what we need now (more than ever before!!!) is more narrative poetry xoxoxoxo
I still had hopes, for pride attends us still,
Amidst the swains to shew my book-learned skill,
Around my fire an evening groupe to draw,
And tell of all I felt, and all I saw
— Oliver Goldsmith, “The Deserted Village”
Epic, dramatic, and lyric are the three types of poetry everyone learns about in high school; and while in an era of free verse and changing performance practice “dramatic poetry” can be hard to identify these days, epic and lyric still are pretty easy to spot … in a typical English class. Out in the wild, though, where all poetry has found it difficult to retain its cultural authority, longer narrative poems have all but disappeared.
What exactly happened? It wasn’t all that long ago that students in grade school were sometimes expected to memorize and recite the entirety of Samuel Taylor Coleridge’s “Rime of the Ancient Mariner” — a feat that today requires special tricks.
And it’s not like narrative poems had to be even as good as Coleridge’s. The existence of William Topaz McGonagall’s infamous “Tay Bridge Disaster” (about the, erm, infamous Tay Bridge Disaster of 1879) shows that the bar was set comfortably low for those who could only meet it there:
’Twas about seven o’clock at night,
and the wind it blew with all its might,
and the rain came pouring down,
and the dark clouds seem’d to frown,
and the Demon of the air seem’d to say —
“I’ll blow down the Bridge of Tay.”
Does such a poem even require a lot of time to write? No. Don’t we have a tradition thousands of years old of extemporaneous narrative verse that classical “epic poets” were simply imitating in a newly written form? Yes and yes. Isn’t narrative poetry often exciting, full of blood and guts and complex emotions and war? It has been for a long time. Actually, make that a very long time:
Sing, O goddess, the anger of Achilles son of Peleus, which brought countless ills upon the Achaeans. Many a brave soul did it send hurrying down to Hades, and many a hero did it yield a prey to dogs and vultures, for so were the counsels of Jove fulfilled from the day on which the son of Atreus, king of men, and great Achilles, first fell out with one another.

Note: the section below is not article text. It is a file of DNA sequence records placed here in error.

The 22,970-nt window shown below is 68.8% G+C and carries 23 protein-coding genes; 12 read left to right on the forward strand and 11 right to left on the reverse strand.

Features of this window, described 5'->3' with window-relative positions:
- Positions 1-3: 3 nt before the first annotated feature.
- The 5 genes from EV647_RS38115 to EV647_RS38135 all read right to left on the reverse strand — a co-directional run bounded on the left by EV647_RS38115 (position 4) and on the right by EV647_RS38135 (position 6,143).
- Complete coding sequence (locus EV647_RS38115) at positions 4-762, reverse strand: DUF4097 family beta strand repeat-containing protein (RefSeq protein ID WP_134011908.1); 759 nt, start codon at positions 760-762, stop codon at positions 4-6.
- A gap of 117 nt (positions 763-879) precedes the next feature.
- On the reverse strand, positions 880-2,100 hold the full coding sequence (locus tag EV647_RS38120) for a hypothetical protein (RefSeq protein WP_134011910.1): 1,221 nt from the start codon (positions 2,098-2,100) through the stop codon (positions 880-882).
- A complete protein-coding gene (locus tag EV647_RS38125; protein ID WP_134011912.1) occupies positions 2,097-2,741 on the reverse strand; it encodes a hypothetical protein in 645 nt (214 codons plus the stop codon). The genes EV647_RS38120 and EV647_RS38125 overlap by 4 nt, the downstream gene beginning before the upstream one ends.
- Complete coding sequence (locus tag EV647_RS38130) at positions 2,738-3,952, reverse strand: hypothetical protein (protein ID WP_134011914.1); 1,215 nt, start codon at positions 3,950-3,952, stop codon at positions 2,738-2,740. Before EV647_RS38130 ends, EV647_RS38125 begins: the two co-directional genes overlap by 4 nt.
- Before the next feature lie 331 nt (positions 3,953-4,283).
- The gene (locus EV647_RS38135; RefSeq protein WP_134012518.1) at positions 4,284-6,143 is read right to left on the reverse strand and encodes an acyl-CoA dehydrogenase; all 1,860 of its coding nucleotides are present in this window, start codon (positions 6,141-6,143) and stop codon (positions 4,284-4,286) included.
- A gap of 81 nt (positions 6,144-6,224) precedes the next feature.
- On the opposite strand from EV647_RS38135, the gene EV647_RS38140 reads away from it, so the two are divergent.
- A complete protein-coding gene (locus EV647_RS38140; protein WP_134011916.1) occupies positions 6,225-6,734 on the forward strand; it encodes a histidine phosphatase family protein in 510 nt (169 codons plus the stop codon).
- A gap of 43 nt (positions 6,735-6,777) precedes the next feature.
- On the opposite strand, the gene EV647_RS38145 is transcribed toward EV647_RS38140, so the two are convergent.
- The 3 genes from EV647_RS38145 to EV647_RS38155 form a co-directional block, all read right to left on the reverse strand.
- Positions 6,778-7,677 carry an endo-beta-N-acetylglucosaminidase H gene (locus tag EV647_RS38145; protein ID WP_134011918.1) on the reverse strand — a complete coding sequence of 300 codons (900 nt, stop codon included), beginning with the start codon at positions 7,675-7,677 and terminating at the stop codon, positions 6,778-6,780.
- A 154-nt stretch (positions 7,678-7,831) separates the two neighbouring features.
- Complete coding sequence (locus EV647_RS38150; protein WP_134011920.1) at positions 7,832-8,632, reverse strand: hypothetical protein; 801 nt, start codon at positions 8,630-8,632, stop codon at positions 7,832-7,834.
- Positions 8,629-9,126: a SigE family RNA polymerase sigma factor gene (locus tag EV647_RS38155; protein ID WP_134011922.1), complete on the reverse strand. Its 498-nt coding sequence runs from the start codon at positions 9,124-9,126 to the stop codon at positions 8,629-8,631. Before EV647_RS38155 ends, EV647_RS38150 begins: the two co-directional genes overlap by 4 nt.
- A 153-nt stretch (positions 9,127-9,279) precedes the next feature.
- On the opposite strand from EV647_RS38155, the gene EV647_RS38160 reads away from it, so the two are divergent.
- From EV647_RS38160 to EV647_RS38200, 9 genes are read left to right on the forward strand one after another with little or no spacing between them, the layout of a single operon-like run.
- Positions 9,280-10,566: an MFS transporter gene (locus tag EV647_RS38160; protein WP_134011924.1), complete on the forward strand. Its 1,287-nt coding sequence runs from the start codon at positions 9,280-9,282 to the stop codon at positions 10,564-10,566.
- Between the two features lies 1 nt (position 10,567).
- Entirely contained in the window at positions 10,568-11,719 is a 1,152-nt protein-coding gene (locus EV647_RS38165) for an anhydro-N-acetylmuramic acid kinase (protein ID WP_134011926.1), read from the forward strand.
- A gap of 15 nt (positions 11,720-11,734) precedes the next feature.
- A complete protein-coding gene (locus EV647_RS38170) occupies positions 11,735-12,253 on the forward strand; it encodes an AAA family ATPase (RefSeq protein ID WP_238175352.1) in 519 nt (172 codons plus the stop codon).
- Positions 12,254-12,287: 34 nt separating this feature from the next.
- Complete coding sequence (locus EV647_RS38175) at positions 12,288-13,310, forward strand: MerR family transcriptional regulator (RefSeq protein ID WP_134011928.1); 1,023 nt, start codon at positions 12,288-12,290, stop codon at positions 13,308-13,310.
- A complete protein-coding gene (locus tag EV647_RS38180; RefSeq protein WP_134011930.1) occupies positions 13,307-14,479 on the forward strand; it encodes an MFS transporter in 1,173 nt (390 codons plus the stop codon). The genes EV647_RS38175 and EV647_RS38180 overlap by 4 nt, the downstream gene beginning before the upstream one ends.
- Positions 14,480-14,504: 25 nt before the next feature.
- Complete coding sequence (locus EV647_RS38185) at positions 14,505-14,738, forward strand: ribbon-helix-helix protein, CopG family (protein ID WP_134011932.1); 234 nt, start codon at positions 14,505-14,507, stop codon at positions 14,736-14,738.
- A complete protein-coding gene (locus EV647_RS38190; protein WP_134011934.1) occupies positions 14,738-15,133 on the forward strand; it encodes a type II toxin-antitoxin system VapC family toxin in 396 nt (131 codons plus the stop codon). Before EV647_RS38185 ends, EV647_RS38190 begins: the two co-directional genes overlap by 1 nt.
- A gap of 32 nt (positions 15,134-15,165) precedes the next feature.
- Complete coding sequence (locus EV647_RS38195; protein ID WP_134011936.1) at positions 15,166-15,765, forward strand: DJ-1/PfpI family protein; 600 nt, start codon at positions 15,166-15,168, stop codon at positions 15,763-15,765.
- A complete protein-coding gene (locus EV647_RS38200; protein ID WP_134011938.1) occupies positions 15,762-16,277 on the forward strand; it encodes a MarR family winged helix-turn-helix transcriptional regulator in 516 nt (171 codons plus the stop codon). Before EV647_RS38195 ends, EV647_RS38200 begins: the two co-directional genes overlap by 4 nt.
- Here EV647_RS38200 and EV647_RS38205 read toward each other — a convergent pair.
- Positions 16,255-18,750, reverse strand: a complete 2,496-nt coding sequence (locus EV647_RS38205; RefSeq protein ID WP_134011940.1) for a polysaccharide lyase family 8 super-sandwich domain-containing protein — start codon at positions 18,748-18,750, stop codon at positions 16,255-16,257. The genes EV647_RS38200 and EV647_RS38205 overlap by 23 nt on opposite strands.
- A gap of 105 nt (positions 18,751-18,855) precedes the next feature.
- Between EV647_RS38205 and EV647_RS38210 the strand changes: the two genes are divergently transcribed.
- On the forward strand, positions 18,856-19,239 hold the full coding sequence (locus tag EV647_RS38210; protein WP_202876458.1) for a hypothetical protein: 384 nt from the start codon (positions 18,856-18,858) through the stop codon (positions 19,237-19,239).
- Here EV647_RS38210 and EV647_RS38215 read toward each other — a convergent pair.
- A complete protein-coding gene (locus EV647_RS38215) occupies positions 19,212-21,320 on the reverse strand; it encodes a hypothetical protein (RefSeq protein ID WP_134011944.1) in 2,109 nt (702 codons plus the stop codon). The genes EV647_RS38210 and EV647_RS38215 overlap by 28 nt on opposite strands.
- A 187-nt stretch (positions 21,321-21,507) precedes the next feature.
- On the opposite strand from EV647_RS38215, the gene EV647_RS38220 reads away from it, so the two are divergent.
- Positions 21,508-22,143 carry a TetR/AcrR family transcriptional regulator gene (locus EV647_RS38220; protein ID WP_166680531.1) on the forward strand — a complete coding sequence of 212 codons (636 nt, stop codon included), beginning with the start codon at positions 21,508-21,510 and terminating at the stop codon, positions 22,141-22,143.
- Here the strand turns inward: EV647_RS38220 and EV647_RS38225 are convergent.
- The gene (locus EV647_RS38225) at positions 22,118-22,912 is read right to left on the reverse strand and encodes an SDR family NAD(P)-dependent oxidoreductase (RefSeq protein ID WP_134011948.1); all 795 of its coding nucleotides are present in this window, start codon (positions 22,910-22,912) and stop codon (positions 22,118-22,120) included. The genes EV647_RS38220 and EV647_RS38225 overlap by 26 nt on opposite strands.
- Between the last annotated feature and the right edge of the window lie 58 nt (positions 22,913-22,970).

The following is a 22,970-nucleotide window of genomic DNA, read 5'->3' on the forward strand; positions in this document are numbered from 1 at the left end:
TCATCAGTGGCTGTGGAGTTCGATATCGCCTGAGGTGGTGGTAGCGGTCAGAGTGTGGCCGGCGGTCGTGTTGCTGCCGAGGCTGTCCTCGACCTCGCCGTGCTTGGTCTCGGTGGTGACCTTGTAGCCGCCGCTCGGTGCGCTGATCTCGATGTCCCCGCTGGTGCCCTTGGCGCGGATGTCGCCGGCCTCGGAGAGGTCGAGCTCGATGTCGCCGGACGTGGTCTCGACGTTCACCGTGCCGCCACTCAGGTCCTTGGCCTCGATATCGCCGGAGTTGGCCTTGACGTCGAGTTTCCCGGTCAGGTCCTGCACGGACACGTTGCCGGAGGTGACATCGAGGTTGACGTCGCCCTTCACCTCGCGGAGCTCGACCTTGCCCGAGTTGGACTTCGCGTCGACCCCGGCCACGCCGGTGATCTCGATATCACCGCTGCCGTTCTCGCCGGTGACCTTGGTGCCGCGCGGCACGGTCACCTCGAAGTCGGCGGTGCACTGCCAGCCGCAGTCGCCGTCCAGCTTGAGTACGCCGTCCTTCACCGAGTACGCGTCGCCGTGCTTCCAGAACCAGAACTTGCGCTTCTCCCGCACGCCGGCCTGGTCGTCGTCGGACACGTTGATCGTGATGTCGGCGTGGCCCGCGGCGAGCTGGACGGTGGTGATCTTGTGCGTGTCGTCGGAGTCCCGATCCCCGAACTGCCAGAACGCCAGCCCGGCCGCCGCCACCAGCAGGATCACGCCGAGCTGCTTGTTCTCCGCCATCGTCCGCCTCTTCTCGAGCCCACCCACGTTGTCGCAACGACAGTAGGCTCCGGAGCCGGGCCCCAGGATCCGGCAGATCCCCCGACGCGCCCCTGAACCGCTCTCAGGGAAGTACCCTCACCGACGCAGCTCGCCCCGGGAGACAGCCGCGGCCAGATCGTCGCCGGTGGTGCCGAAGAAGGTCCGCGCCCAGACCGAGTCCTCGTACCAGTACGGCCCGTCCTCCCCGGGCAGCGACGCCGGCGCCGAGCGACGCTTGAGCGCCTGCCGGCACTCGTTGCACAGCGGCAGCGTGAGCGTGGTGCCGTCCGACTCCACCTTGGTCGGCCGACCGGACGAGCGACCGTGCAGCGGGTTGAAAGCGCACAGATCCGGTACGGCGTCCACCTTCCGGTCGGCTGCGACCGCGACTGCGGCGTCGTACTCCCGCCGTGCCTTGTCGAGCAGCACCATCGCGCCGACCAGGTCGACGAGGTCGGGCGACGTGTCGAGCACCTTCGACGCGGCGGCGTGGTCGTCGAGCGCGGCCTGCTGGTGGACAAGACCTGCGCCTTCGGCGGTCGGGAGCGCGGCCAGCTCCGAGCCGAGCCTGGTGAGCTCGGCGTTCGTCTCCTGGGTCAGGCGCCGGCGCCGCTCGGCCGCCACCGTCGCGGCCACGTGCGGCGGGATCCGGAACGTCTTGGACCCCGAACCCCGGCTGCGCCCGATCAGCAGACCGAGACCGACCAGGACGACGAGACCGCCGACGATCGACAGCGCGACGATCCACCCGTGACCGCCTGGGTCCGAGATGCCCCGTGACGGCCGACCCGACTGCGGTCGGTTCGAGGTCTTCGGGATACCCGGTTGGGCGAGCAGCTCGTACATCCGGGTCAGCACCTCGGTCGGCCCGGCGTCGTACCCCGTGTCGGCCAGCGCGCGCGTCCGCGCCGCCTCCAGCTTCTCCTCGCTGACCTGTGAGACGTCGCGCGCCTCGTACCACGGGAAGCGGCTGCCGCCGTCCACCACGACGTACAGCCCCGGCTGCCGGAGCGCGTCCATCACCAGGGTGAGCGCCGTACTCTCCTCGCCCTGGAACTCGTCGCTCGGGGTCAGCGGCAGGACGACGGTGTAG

Another nice feature of narrative poetry since at least the Middle Ages is that the authors wrote in “fits”: bite-sized chunks just long enough to hold the attention so that the drama could — like any good television show these days — gradually deepen and unfold.
Could an effort to bring back narrative poetry help to reverse its decline?
Certainly it’s worth trying. For one thing, we know that exposure to the screens through which we obtain most of our communication these days harms our circadian rhythms (and you can’t install F.lux everywhere). Passively consuming constantly shifting forms of entertainment has neuroplasticity implications, too, not least for our attention spans. It’s abundantly clear how rarely we have occasion to memorize anything more complicated than a password (although those can be pretty ridiculous). Narrative poetry fixes all of those problems, or it avoids them. It also moves the possibility for collaborative performance — drama, in a word — back to center stage in houses and homes, maybe even bars.
I love my social media and favorite reality TV shows as much as the next person, so I’m not suggesting that we lay aside all other forms of entertainment for the sake of epics…even for the sake of books, which also conveniently do not glow at night. I don’t suggest that we return ourselves to a sort of Dark Age–existence, beholden to mysterious wandering minstrels for stories and news. But I am suggesting that we learn to pick up our pens and dare to be a little creative. I’m suggesting that we give ourselves the opportunity to wrestle with the rhythms of language and the shape of stories with low, unthreatening, stakes.
Playing around with narrative poetry won’t decrease the length of the workweek, provide more affordable housing, or increase wages. It won’t vitiate your need to check email. But it could be kind of fun.
So write a poem about some awful tragedy…and read it to your kids. You might just help save the world.
Originally published at retracery.wordpress.com on October 18, 2014*
M.L. Harrison is a relapsed poet and recovering medievalist in the District of Columbia. He edited The William & Mary Review and holds a Ph.D. from Cornell. He tweets here and blogs here, often thinking of a farm in an undisclosed location. His drier jottings are gathered here.
(* — editor’s note: Oct. 18 is Rauan Klassnik’s birthday)